Questions origin of Prop. 37 editorial
Your recent anti-Proposition 37 editorial sounded like a news release from a Monsanto corporate office.
Rejected by voters in Vermont and Connecticut, and at the federal level? Likely due to the expenditure of the large sums of money spent by the manufacturers, as will happen here soon.
Cottage industry for lawyers? Smoke screen. A revival of the "ambulance chasers" myth. If outlets are concerned about the purported possible legal ramifications, they don't need to carry the products so labeled. That's their choice, just as it should be ours as to what we want to eat.
The American Medical Association and World Health Organization state there's no risk to human health from genetically modified food? Based on what? Manufacturer studies, which can hardly be considered credible? Remember DDT and Agent Orange? Those also were deemed safe.
There's one thing that truly must be recognized. These are not merely poisons that are sprayed on our food and "can be washed off." These are substances that become a part of our food, which we're eating every day.
Robert P. Philipps
Out of touch with property owners
A recent Times edition contained five full pages of properties on which property taxes were in default.
This reminded me of the opinion piece by Fire Capt. Vince Wells. He was upset by a Times editorial that didn't support Measure Q, which would add a $75 annual property tax charge for fire services. He found it incredible that the Times didn't support the measure.
Wells' argument was the amount requested was only 21 cents per day and it would only last for seven years.
I feel Wells, the president of the United Professional Firefighters of Contra Costa County, is out of touch with most property owners. More than 50 percent of our tax statements are for extras, not based on the actual value of our property.
I think it makes much more sense for Wells and his fellow government employees to give up some of their high salaries and pensions, not to mention health care benefits.
John M. Canatela
Where are all the militia members?
All these local gunbattles remind us that guns are easy to get. In fact, as a nation, we are armed to the teeth.
We have the National Rifle Association to thank for this situation. The NRA has been extraordinarily efficient in weakening our gun bills, reminding us the Second Amendment of the Constitution gives us all the right to keep guns (even assault guns, which make it possible for even lousy shots to kill many).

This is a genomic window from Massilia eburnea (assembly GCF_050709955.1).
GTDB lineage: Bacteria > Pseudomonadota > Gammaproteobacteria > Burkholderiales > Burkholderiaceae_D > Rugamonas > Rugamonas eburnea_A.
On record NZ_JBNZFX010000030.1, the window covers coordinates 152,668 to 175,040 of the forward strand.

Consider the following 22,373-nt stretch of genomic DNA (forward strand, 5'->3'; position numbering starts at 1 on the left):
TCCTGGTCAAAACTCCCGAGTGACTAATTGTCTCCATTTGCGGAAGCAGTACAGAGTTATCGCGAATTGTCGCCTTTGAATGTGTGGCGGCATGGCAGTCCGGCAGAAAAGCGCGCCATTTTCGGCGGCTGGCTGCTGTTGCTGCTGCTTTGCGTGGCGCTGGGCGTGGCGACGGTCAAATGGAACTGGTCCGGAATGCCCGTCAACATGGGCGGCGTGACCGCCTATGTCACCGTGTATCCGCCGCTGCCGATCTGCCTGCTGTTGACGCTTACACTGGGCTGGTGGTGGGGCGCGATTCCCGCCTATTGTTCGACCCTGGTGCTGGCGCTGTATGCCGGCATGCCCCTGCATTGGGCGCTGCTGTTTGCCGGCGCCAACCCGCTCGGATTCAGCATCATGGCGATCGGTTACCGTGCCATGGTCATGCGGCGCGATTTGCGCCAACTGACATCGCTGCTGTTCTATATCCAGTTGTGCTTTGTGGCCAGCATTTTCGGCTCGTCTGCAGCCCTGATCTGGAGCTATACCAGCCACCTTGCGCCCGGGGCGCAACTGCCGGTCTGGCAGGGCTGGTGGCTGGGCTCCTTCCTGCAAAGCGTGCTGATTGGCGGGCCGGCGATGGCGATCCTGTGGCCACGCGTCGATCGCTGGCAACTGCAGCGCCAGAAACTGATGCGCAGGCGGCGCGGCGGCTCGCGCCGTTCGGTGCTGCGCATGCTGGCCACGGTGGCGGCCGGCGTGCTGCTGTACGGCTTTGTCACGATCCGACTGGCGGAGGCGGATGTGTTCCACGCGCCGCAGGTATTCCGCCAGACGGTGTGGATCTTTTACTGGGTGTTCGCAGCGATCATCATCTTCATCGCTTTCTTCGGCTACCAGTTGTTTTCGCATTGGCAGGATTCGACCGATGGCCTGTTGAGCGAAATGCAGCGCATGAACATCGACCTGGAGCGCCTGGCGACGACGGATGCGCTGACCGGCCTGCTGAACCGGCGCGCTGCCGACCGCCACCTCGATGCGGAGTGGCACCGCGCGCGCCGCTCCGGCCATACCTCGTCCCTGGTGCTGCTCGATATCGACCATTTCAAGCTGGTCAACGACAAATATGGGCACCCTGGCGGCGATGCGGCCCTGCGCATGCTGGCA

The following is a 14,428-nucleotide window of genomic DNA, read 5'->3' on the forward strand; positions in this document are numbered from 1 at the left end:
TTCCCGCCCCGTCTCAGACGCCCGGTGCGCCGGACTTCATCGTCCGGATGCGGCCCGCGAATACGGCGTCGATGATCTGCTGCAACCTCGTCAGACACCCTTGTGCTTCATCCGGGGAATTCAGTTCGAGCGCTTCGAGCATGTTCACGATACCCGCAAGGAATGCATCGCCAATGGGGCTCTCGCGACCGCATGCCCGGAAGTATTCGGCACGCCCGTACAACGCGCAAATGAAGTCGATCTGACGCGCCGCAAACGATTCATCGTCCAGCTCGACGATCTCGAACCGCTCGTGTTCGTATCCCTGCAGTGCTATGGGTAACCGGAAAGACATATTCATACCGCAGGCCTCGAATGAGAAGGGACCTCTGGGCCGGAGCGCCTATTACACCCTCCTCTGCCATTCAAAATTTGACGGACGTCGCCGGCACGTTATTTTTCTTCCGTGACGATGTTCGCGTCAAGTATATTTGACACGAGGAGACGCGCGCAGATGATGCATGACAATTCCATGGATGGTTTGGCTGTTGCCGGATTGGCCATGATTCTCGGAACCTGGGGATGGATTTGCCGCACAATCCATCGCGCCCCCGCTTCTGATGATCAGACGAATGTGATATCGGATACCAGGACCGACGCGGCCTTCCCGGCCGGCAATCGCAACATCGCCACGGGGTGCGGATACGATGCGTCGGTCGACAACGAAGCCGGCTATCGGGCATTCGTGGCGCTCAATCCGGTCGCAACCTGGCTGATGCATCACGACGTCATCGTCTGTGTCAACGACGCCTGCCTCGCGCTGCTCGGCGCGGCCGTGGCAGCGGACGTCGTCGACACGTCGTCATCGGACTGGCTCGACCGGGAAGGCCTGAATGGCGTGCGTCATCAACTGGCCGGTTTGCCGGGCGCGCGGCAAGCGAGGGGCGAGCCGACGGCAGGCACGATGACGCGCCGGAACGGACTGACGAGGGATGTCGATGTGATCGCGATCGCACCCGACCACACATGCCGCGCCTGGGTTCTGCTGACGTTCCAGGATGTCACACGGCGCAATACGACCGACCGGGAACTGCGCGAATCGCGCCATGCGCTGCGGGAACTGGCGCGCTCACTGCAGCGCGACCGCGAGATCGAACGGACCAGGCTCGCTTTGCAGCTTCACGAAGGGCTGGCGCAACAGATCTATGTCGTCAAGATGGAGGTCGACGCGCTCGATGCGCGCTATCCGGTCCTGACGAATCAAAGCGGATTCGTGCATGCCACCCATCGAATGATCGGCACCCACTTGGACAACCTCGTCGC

The Second Amendment reads: "A well regulated Militia, being necessary to the security of a free State, the right of the people to keep and bear Arms, shall not be infringed."
This is so clear even a 6-year-old could understand it: We need a militia, and they need guns. Since we do have guns all over the place, the logical conclusion is that there must be lots of militia members around. Right? But where are they? I've never met any.
Project supports global warming
Brooks Alexander's letter in the Aug. 23 Times appears to cast professor Richard Muller of the Berkeley Earth Surface Temperature project as a maverick who has come to unwarranted conclusions about global warming. Muller has decided it's for real.
Alexander seems to imply the group may not agree and goes on to claim recent research supports the climate skeptics rather than Muller.
Based on that letter, a reader might be surprised by viewing berkeleyearth.org, the project's web page. The Summary of Results and FAQ pages clearly state the group has concluded global land temperatures have increased 1.5 degrees Celsius over the last 250 years, and this "upward trend is likely to be an indication of anthropogenic changes." Quite the opposite of what Alexander appears to suggest.
The Berkeley Earth Surface Temperature project is an independent group of scientists, funded by unrestricted grants from government and private foundations, including one of the Koch brothers. Their purpose: sort out confusing data sets, address critics concerns and come to a conclusion free of partisan bias.